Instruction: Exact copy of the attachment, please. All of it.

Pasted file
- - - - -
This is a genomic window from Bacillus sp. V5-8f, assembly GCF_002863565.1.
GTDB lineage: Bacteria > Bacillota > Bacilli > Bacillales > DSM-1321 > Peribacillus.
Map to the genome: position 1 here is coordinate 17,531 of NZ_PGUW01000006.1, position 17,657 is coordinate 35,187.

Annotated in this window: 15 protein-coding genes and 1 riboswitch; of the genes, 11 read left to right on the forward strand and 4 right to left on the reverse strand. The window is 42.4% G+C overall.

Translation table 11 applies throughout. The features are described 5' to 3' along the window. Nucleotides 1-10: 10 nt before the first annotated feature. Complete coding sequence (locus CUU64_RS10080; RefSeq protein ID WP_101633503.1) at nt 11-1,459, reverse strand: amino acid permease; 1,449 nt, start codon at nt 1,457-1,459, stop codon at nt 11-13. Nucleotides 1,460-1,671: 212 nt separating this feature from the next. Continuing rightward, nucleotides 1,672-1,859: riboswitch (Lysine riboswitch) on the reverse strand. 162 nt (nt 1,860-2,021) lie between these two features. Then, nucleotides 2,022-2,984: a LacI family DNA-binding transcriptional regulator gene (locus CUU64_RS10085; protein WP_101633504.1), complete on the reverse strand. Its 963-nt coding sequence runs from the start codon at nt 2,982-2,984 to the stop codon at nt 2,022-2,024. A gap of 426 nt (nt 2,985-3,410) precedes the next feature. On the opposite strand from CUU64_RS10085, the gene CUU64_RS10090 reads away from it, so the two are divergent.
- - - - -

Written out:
This is a genomic window from Bacillus sp. V5-8f, assembly GCF_002863565.1.
GTDB lineage: Bacteria > Bacillota > Bacilli > Bacillales > DSM-1321 > Peribacillus.
Map to the genome: position 1 here is coordinate 17,531 of NZ_PGUW01000006.1, position 17,657 is coordinate 35,187.

Annotated in this window: 15 protein-coding genes and 1 riboswitch; of the genes, 11 read left to right on the forward strand and 4 right to left on the reverse strand. The window is 42.4% G+C overall.

Translation table 11 applies throughout. The features are described 5' to 3' along the window. Nucleotides 1-10: 10 nt before the first annotated feature. Complete coding sequence (locus CUU64_RS10080; RefSeq protein ID WP_101633503.1) at nt 11-1,459, reverse strand: amino acid permease; 1,449 nt, start codon at nt 1,457-1,459, stop codon at nt 11-13. Nucleotides 1,460-1,671: 212 nt separating this feature from the next. Continuing rightward, nucleotides 1,672-1,859: riboswitch (Lysine riboswitch) on the reverse strand. 162 nt (nt 1,860-2,021) lie between these two features. Then, nucleotides 2,022-2,984: a LacI family DNA-binding transcriptional regulator gene (locus CUU64_RS10085; protein WP_101633504.1), complete on the reverse strand. Its 963-nt coding sequence runs from the start codon at nt 2,982-2,984 to the stop codon at nt 2,022-2,024. A gap of 426 nt (nt 2,985-3,410) precedes the next feature. On the opposite strand from CUU64_RS10085, the gene CUU64_RS10090 reads away from it, so the two are divergent.